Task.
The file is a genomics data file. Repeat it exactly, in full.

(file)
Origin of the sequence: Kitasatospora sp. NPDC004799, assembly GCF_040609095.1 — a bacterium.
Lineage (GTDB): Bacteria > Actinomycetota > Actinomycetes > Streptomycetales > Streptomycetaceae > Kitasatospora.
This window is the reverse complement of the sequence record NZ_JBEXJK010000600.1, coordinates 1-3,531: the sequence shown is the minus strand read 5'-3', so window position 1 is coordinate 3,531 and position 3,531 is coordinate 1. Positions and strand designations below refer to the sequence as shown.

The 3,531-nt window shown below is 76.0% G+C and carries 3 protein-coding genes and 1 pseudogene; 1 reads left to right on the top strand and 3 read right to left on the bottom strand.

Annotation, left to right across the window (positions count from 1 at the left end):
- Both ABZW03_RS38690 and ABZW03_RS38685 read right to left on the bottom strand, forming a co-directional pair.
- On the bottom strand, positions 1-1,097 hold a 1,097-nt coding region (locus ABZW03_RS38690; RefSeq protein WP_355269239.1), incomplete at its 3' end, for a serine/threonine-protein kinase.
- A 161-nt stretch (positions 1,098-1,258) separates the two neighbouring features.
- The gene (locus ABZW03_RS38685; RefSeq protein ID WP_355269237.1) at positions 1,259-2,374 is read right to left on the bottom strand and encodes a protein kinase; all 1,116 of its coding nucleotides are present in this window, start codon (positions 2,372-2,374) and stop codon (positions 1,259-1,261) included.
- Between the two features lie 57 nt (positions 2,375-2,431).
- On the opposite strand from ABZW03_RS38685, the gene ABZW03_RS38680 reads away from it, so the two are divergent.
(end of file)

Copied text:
Origin of the sequence: Kitasatospora sp. NPDC004799, assembly GCF_040609095.1 — a bacterium.
Lineage (GTDB): Bacteria > Actinomycetota > Actinomycetes > Streptomycetales > Streptomycetaceae > Kitasatospora.
This window is the reverse complement of the sequence record NZ_JBEXJK010000600.1, coordinates 1-3,531: the sequence shown is the minus strand read 5'-3', so window position 1 is coordinate 3,531 and position 3,531 is coordinate 1. Positions and strand designations below refer to the sequence as shown.

The 3,531-nt window shown below is 76.0% G+C and carries 3 protein-coding genes and 1 pseudogene; 1 reads left to right on the top strand and 3 read right to left on the bottom strand.

Annotation, left to right across the window (positions count from 1 at the left end):
- Both ABZW03_RS38690 and ABZW03_RS38685 read right to left on the bottom strand, forming a co-directional pair.
- On the bottom strand, positions 1-1,097 hold a 1,097-nt coding region (locus ABZW03_RS38690; RefSeq protein WP_355269239.1), incomplete at its 3' end, for a serine/threonine-protein kinase.
- A 161-nt stretch (positions 1,098-1,258) separates the two neighbouring features.
- The gene (locus ABZW03_RS38685; RefSeq protein ID WP_355269237.1) at positions 1,259-2,374 is read right to left on the bottom strand and encodes a protein kinase; all 1,116 of its coding nucleotides are present in this window, start codon (positions 2,372-2,374) and stop codon (positions 1,259-1,261) included.
- Between the two features lie 57 nt (positions 2,375-2,431).
- On the opposite strand from ABZW03_RS38685, the gene ABZW03_RS38680 reads away from it, so the two are divergent.